A clear conscience is one that is in harmony with the actions and thoughts of its host or the person claiming to have a clear conscience. A clear conscience may not necessarily be the ultimately peaceful “heart” due to the fact that the person’s conduct is Biblically based and the person’s character and actions glorifies God. A person with criminal values or a culprit sleeps well as his or her behaviour is in sync with his or her ugly and evil values. When the apostle Paul in Romans 9:1 speaks of his conscience being clear, he said, “I speak the truth in Christ—I am not lying, my conscience confirms it through the Holy Spirit.” [Read my book, When Conscience Speaks, for a more complete discussion on conscience and its functions and operations.]

Finding Our Heart

In his 1981 book The Way of the Heart, Henri J. M. Nouwen writes about the theology of compassion thus:

“It seems that the darkness is thicker than ever, that the powers of evil are more blatantly visible than ever, and that the children of God are being tested more severely than ever. During the last few years I have been wondering what it means to be a minister in such a situation. What is required of men and women who want to bring light into darkness, ‘to bring good news to the poor, to proclaim liberty to captive and to the blind new sight, to set the down trodden free, to proclaim the Lord’s year of favour’ (Luke 4:18-19)? What is required of a man or a woman who is called to enter fully into the turmoil and agony of the times and speak a word of hope?”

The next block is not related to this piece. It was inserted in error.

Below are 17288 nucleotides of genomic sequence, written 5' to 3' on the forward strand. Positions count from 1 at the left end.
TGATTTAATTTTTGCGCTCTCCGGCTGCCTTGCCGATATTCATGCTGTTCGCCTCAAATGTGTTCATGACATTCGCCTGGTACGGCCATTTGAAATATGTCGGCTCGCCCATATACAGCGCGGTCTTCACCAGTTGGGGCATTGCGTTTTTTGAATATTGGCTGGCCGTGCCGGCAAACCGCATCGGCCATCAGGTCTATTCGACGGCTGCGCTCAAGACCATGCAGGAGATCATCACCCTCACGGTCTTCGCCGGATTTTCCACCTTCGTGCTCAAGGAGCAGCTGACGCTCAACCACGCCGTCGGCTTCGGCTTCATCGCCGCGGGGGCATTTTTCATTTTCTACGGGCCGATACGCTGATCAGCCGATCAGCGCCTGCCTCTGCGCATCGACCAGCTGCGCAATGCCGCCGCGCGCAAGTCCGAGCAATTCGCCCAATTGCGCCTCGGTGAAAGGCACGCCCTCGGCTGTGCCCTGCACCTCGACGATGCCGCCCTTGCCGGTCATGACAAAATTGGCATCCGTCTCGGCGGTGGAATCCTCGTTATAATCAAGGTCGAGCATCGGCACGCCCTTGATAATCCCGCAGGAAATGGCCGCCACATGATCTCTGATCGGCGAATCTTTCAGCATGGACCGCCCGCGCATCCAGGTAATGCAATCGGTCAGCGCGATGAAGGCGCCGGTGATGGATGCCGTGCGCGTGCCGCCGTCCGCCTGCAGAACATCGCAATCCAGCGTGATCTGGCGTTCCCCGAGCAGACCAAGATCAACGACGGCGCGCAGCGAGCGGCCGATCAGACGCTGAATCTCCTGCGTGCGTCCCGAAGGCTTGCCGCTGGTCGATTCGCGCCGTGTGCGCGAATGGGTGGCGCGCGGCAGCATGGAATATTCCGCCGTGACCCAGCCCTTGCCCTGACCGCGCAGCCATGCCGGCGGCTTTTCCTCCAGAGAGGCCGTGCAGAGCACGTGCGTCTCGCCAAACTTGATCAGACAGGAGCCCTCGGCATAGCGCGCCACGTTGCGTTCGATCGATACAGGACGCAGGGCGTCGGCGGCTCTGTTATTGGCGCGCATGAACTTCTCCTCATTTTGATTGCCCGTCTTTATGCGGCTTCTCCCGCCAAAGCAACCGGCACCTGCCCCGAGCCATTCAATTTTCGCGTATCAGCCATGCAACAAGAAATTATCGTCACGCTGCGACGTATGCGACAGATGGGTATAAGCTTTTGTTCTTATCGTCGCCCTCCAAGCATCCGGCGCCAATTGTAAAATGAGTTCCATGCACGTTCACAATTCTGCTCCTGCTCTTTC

Nouwen has expressed my worry as a Christian better than I could.  For years I wondered, ‘How can I impact the lives of others about me?’ How can Christians show the love of Jesus Christ to the world—particularly to believers and unbelievers?  Do we need to become ascetics and live in the mountains and caves?  Can we not live in the world—among the humdrum of society with families, jobs, different economies of scale, and with the latest development in technology and science—and make a difference? 

As Christians, we know the Bible says, “we live in the world but not of this world.”  A simple fact, yet as a Christian I grappled with this biblical truth and pronouncement.  I have been working in the Superior and Appeal Courts of Ontario where the rights to homosexual marriages, religious pluralism, and faith in materialism are grounded.  In the light of the New Atheism, secular humanitarianism, and humanism, how can I show the uniqueness of Christlikeness as a Christian?

After I graduated from Tyndale Seminary, Toronto, with an MDiv in Education in 2001, starting an overseas education ministry was the last thing on my mind.  I simply loved to teach and desired to write.  A job as a Christian Educator with an emphasis on adult education seems ideal for me.  In fact, I was sure that was my calling.  I attended seminary with that in mind.  But God had other plans for me.

What about you? What is troubling you? What upsets you? What are you passionate about? Because I have been passionate about educating and serving the poor or underprivileged, I have been led in that area. So this is what CREM is all about. It is the results of one’s passion about helping to right a wrong in society or the world. Each of us can do a little. Do you not agree? Let our small individual efforts be added against the world’s wrong and evil; against the world’s injustice and unfairness. What do you think?

Is It Dangerous To Think Post Modernism New?

Here is a popular view which I picked up from the internet: “Postmodernism focuses on the relative truths of each person. In the postmodern world, understanding, interpretation is everything; reality only comes into being through our interpretations of what the world means to us individually.” There is so much talk still about postmodernism along with articles on the subject, many speak of it as a definite new age or new times our modern societies are experiencing. But is this really so?